Licensed agents and brokers can help consumers find a health insurance plan in or outside the Marketplace. Agents and brokers will be compensated by the health insurance company in accordance with state law. Federal and state training and certification will apply. Agents or brokers who meet all the Navigator standards can be a Navigator; however, if they are Navigators, they cannot receive direct or indirect consideration from an issuer related to enrolling people into the issuer’s plan(s). They must be appropriately registered to conduct business in the individual Marketplace. To locate those who are certified to operate in the Health Insurance Marketplace, visit https://LocalHelp.healthcare.gov.
Missouri Reverse Transfer
Do you have some college credits from 2- year and 4- year Missouri colleges but still no degree? Would you like to use your college credits from a Missouri 4- year university to complete an Associate degree at a Missouri community college? ? If so, now is the time to think about completing that degree through Missouri’s hottest education initiative, Reverse Transfer. Go to http://dhe.mo.gov/MissouriReverseTransferforstudents.php to learn about Reverse Transfer and then contact the 4-year college Reverse Transfer Coordinator to see if and how you can earn your Associate degree.
Fencing and boundary laws
MU Extension publication G810, Missouri Fencing and Boundary Laws provides general information for landowners.
Websites offer free climate data
Farmers have a new set of free tools to help them make crop decisions.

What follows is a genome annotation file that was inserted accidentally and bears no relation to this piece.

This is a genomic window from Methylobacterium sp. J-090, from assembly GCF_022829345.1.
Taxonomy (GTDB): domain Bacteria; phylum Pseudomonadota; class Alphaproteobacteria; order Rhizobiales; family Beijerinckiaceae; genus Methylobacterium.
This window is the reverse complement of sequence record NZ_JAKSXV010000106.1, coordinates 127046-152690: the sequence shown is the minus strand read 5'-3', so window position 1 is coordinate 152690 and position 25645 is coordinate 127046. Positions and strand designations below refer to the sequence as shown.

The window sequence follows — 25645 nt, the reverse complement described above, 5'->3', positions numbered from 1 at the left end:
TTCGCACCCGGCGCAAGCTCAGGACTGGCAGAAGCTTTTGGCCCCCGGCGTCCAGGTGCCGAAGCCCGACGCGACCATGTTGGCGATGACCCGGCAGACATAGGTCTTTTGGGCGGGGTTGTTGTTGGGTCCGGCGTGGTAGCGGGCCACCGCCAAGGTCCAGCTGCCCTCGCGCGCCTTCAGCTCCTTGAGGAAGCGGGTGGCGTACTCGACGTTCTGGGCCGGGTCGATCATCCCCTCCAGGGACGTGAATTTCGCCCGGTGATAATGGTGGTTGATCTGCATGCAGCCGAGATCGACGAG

Ray Massey, MU Extension agricultural economist, and Pat Guinan, climatologist for MU Extension Commercial Agriculture, are collaborating with participants across the nation to make information easily available.
The websites are important because access to historical climate data helps farm operations that depend on favorable temperatures and precipitation patterns, Massey says. He and Guinan recently presented the information at MU’s Crop Management Conference in Columbia. Find addresses and explore details on more than a dozen climate-oriented websites.
Community emergency management resources
MU Extension has resources available for emergency management. The resources cover a wide range of disasters. There is information available on how to prepare for a disaster, what to do in a disaster and the recovery. Do you have a family disaster plan in place? Make sure you and your family have a supply of safe drinking water after a disaster.
MU Extension in the Northwest Region is on Facebook. Look at what's going on and programs that are offered.